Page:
A trend in a method of committing suicide is continuing to grow in the United States and it poses a viable threat to first responders. This method does not involve firearms, knives or medications, but rather common household products. When mixed together, they can produce one of the most toxic gases known to man: Hydrogen Sulfide.


This course is approved for continuing education credits by Missouri POST, American Board of Medicolegal Death Investigators (ABMDI) and the American College of Forensic Examiners Institute  (ACFEI)

Who should take this course

  • Police
  • Coroners
  • C/ME  Investigator
  • Security Officers
  • Fire Personnel
  • EMS Personnel

Course Summary

A trend in a method of committing suicide is continuing to grow in the United States and it poses a viable threat to first responders. This method does not involve firearms, knives or medications, but rather common household products. When mixed together, they can produce one of the most toxic gases known to man: Hydrogen Sulfide.

Hydrogen sulfide (H2S) is a colorless gas that is heavier than air. It is water-soluble and, in low concentrations, there is a distinct odor often described as “rotten eggs.” It is flammable and has a half-life of 37 hours.

This method evolved in Japan in the late 2000s and is known as “chemical suicide” or “detergent suicide.” Since that time and due to this method, deaths in Japan have been estimated to be in the hundreds by some officials. It is believed that the first chemical suicides were carried out in the United States in 2008.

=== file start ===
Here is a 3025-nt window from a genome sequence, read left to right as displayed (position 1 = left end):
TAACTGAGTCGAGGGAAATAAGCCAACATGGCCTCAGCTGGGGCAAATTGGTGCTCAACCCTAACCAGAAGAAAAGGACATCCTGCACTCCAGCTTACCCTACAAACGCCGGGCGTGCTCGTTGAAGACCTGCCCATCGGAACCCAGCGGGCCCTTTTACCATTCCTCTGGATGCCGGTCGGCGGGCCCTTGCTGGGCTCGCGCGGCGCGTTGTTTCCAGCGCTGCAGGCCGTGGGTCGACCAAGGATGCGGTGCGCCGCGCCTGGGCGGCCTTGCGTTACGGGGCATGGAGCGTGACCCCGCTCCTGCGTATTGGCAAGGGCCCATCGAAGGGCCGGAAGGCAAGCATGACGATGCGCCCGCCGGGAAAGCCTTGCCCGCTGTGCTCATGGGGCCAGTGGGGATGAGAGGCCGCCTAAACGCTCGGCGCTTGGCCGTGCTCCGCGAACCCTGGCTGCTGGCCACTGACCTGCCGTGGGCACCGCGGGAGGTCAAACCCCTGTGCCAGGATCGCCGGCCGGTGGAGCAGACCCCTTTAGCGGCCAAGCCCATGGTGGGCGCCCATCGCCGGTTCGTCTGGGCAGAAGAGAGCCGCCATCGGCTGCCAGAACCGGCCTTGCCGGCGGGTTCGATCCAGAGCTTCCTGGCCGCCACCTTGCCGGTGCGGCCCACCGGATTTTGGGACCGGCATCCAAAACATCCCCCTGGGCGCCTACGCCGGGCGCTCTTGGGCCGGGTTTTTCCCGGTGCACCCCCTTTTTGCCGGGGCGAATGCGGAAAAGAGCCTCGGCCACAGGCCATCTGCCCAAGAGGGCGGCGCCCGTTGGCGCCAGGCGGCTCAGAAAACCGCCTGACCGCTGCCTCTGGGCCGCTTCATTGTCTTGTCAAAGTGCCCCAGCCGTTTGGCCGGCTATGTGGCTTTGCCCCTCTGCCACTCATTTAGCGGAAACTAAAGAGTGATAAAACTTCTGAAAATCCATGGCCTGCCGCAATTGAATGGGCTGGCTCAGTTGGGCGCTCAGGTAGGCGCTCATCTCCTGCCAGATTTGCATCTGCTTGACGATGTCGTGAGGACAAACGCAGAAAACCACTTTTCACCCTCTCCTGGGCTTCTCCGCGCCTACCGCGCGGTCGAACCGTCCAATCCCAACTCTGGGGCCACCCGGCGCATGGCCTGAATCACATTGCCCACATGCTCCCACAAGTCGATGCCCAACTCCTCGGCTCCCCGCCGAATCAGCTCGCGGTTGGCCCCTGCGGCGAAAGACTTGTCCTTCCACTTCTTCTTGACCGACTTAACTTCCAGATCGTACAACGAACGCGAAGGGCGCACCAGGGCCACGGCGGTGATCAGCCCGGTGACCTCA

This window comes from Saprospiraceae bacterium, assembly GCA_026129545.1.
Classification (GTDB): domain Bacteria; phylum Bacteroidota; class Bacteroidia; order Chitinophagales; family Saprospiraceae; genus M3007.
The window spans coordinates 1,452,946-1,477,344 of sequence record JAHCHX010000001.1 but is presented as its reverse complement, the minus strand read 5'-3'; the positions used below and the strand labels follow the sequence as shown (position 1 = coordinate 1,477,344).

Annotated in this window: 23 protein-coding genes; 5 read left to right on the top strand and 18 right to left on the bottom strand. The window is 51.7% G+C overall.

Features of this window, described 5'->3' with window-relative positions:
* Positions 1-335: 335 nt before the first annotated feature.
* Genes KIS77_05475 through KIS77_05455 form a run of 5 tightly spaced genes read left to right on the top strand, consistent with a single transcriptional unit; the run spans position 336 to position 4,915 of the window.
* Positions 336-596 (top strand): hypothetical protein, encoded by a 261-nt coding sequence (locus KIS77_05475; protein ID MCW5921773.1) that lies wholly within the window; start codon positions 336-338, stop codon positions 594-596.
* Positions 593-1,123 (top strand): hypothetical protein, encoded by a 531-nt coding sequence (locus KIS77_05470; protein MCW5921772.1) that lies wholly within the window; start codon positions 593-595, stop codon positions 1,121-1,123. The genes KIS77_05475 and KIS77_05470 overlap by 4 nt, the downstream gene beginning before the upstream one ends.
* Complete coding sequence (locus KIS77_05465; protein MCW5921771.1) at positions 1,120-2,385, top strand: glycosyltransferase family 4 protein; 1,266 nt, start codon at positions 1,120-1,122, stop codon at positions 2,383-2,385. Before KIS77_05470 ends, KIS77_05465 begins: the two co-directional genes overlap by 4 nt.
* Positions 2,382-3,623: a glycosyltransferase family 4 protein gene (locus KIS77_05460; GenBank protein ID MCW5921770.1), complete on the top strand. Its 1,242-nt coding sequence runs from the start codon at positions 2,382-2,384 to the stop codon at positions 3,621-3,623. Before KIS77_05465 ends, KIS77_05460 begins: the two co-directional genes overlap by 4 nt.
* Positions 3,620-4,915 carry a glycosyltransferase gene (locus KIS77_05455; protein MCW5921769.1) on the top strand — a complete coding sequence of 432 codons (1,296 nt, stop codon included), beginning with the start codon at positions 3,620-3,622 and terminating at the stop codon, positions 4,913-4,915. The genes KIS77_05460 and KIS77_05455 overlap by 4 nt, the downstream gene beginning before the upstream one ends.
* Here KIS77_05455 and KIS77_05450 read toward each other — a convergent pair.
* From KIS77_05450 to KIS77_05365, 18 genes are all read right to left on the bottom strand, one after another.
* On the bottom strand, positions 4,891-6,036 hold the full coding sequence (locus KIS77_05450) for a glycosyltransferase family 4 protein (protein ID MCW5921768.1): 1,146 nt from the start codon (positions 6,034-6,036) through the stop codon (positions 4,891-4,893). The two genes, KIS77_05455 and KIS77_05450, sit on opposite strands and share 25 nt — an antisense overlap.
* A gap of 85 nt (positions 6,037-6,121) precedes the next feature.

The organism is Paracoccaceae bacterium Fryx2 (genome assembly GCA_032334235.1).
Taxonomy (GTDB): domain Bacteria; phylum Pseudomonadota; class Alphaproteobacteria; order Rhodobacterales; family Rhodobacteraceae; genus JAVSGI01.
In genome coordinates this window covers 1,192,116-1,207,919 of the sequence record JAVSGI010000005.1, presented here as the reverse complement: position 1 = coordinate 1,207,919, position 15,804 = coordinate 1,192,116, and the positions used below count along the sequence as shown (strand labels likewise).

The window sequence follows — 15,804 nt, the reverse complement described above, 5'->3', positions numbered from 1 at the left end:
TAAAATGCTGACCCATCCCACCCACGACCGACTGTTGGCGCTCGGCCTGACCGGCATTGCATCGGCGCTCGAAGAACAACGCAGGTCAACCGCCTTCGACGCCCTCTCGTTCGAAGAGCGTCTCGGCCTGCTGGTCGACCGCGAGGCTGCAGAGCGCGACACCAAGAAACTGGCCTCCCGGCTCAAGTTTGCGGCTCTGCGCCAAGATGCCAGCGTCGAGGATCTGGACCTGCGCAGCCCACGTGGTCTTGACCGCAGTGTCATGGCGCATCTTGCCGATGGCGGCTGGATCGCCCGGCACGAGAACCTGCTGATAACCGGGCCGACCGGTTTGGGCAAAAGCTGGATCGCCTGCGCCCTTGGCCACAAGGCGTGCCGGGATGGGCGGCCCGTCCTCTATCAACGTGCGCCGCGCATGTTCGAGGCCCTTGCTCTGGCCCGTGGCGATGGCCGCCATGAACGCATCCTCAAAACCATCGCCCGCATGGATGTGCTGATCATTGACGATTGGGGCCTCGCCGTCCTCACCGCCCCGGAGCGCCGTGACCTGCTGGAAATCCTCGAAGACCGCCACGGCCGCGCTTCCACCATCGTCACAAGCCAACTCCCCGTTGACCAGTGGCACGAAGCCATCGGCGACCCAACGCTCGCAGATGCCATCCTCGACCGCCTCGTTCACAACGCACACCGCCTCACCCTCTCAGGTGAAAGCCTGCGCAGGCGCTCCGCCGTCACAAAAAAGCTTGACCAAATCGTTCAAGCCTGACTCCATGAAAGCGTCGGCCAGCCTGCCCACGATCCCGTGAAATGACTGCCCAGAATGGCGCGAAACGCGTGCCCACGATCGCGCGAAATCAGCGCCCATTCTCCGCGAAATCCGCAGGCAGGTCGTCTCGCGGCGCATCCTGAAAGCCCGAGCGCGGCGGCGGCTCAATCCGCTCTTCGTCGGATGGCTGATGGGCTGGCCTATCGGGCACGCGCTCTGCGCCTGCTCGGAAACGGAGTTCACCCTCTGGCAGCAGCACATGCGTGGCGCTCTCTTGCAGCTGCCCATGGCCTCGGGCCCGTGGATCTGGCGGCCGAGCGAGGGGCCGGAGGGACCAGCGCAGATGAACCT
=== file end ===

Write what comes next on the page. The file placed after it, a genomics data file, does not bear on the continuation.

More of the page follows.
One of the most dangerous characteristics of hydrogen sulfide gas is that a person’s sense of smell can be inhibited after just few minutes of exposure to low concentrations. Because of this, first responders may not be aware of its presence or may unknowingly wander farther into higher concentrations.

Some of the effects of contamination to first responders can be inflammation of the respiratory system, difficulty breathing, rapid or slow heart beat, sweating, delirium, headache, sensitivity to light, blueness of skin due to depleted oxygen in the blood stream, drowsiness, loss of consciousness and death.

This course is designed to introduce the first responding officers and EMS personnel  to the dangers of chemical suicides. This course explains what they are and how the decedent carries out this form of suicide. The course also covers what warning signs to observe and the actions you must take to protect yourself and others in the area.

This is an online video training and is designed to be interactive with students by random quizzes and final exam. Student login  time is tracked per student to verify time spent in the course if needed.   Testing cannot be done until videos are watched.  Each video has a unique symbol or picture that will appear prominently during the video and is part of the test questions, this will insure the video has been watched.  Certificates will only be available for print after success completion of the final exam and the course evaluation.

Each certificate will indicate that it was an online training and will note the post control number and the CLEE hours given.

Course Objectives

Upon completion of this training, attendees will be able to:

  1. Define Chemical Suicide
  2. Define the hazardous nature of responding to a chemical suicide call.
  3. List the steps in safely responding to a call involving chemical suicide.

 

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